In the latest startling development in a case that has caught the attention of the world, the hereditary tycoons of Saudi Arabia today revealed their concerns that Jamal Khashoggi may not have been the only victim of a rogue intelligence official.
“It now appears that Jamal Khashoggi’s killer might have also been blockading the entire country of Yemen, undetected, since 2015.” said a Saudi Arabian official, in a statement which he prefaced with a disclaimer to the gathered press that he himself could be a rogue agent, depending on reactions of the international community to what he had to say.
Missing since last week, the Saudi investigation into Mr. Khashoggi’s ‘disappearance’ has stalled in the ‘would-you-believe-aliens?’ stages. But the Middle Eastern power has said that early signs indicate the suspicious circumstances around the dissident journalist’s absence could also have been the work of a psychopath, who was somehow able to infiltrate the Saudi Arabian Torture and Dismemberment Division.
“And, while our investigation is still a preliminary one,” the Saudi official continued, “it appears that this ruthless killer also prevented food, medicine, and fuel from reaching a neighbouring nation of 28 million people, before repeatedly bombing them via airstrikes.”
Appraised of this latest development, U.S. President Donald Trump admitted this had been his suspicion all along.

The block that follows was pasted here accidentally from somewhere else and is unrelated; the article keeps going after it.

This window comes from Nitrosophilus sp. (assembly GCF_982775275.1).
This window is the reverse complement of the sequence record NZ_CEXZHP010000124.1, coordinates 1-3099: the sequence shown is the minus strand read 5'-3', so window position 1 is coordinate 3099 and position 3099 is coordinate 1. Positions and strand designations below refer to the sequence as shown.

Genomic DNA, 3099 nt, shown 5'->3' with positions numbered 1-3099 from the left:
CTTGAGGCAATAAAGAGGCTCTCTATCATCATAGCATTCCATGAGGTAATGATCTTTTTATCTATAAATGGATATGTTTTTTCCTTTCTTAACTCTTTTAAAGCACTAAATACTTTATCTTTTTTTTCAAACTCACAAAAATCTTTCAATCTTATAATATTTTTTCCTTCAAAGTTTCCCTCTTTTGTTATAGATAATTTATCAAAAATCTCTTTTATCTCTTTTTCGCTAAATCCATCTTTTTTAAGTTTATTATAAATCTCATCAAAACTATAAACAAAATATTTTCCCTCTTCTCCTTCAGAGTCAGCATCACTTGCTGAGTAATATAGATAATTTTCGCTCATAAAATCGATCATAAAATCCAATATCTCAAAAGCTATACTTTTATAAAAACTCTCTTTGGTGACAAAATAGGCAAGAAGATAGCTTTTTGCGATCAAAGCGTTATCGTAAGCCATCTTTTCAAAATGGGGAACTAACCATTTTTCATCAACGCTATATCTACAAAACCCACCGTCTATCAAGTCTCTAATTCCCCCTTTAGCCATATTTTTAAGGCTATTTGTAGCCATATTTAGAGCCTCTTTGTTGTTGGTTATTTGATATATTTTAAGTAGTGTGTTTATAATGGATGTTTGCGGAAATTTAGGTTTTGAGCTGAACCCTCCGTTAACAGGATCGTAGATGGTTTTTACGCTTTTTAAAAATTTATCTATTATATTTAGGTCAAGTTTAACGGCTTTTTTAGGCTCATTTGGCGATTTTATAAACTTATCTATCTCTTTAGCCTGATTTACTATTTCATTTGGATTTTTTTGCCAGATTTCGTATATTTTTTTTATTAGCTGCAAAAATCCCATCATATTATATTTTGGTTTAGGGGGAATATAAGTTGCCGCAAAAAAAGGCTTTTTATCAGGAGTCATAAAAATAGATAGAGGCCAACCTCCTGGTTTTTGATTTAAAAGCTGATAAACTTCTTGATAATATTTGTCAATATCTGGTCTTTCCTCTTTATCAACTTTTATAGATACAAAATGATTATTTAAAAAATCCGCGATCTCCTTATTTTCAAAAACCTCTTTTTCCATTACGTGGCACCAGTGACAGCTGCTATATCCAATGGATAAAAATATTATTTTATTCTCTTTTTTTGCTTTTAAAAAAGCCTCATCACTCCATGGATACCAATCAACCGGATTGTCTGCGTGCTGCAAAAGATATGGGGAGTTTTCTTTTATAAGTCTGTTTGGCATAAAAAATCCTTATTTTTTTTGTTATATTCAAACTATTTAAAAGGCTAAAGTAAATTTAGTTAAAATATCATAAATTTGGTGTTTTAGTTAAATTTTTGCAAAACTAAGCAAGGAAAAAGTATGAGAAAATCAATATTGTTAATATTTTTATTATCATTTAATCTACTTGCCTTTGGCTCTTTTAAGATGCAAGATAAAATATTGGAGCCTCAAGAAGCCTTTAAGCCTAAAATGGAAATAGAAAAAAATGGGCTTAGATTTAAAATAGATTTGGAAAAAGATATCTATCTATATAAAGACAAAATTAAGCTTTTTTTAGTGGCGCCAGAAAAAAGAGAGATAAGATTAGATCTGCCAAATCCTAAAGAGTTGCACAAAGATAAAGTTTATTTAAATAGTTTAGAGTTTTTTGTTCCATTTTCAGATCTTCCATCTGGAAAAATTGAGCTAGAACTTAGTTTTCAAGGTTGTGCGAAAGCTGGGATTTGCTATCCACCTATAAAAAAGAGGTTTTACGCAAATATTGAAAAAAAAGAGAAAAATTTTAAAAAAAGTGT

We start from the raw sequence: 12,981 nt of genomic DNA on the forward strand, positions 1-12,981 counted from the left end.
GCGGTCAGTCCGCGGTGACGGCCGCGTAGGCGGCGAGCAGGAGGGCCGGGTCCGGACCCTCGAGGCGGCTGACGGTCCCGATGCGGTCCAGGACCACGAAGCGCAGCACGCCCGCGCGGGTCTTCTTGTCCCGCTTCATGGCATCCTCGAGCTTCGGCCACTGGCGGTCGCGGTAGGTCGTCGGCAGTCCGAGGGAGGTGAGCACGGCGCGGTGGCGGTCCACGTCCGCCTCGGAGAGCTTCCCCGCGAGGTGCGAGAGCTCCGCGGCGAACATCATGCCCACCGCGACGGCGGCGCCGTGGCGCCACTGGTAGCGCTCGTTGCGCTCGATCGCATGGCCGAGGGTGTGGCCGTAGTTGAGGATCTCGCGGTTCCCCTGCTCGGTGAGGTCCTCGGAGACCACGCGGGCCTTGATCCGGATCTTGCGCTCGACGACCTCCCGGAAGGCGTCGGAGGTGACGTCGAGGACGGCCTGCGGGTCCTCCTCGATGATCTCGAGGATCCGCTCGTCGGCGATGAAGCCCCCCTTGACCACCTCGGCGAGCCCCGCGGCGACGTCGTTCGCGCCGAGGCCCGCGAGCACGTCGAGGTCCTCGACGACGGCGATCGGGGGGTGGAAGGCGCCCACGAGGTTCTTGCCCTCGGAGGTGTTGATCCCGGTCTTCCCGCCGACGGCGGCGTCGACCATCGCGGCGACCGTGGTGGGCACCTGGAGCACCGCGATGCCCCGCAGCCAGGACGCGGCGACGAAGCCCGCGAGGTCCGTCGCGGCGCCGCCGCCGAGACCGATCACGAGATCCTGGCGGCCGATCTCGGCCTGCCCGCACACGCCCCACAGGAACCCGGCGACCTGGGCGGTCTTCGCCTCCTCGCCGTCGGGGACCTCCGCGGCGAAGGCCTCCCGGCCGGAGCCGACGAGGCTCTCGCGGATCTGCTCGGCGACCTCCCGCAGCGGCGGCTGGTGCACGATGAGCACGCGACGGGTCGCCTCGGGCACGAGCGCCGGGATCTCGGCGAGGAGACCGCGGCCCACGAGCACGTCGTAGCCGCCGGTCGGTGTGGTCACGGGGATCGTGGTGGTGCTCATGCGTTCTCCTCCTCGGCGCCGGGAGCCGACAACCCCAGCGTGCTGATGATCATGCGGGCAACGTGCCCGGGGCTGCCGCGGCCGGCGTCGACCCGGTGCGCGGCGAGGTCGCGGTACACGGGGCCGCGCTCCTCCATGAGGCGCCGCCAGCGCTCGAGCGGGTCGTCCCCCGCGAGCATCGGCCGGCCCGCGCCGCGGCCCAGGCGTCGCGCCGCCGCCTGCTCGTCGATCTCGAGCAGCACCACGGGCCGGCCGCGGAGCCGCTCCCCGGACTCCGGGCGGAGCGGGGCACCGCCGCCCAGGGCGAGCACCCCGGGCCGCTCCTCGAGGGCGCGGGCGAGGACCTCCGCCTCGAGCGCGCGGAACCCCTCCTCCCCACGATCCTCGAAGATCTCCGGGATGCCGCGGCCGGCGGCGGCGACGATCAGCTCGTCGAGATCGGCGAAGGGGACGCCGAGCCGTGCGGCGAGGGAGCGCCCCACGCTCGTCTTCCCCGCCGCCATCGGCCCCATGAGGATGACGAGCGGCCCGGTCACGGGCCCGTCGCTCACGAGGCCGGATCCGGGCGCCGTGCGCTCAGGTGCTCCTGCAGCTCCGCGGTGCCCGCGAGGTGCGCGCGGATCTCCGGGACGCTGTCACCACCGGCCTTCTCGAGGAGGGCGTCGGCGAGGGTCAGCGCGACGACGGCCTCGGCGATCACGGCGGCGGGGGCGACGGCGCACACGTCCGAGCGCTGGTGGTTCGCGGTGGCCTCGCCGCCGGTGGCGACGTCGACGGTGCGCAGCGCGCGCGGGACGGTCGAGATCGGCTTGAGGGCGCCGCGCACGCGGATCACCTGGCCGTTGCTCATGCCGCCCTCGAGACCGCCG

“How could the leaders of a great nation lie so openly, while brazenly breaking human rights laws in plain view?” the president asked, before clarifying that he was, in fact, serious.
“I’ve known the Saudis for a long time, and trust me, I wouldn’t lie to you, about this or anything else folks. Why would I? I’m rich. Rich people don’t lie. Doesn’t matter where you’re from, be it Saudi Arabia or the U. S. of A., wealthy folks don’t need to tell untruths. Other than that no good Jeff Bezos,” Trump then trailed off into a long-winded, ‘inconsistency’-riddled diatribe about the collapse of the United States Postal System under the heel of Amazon’s success.
While alone in tying Saudi’s lack of culpability in the killing of Khashoggi to the vast number of Yemenis who have died while the world pointedly looked the other way, Trump wasn’t the only leader foreign leader to let his jaw do the legwork.
“We here in Canada have serious concerns over the suspected killing of Jamal Khashoggi, and ongoing humanitarian crisis in Yemen,” said Canadian Prime Minister Justin Trudeau, as his eyes strayed absently to an electoral map of his own nation, hanging on his office wall.
“So serious are these concerns that we have no choice but to honour a contract for 900 armoured vehicles that Canada has agreed to sell to Saudi Arabia, because the deal was signed by our predecessors in permanent ink, unlike all of the other agreements and laws they enacted that we have overturned. Certainly bad luck there for Yemen.”
“I will say that the notion that Jamal Khashoggi and the people of Yemen have suffered a horrible fate at the hands of a rogue Saudi agent, is a patently ridiculous suggestion, logically speaking,” Trudeau went on to admit, before adding, “But when viewed from a manufacturing standpoint …”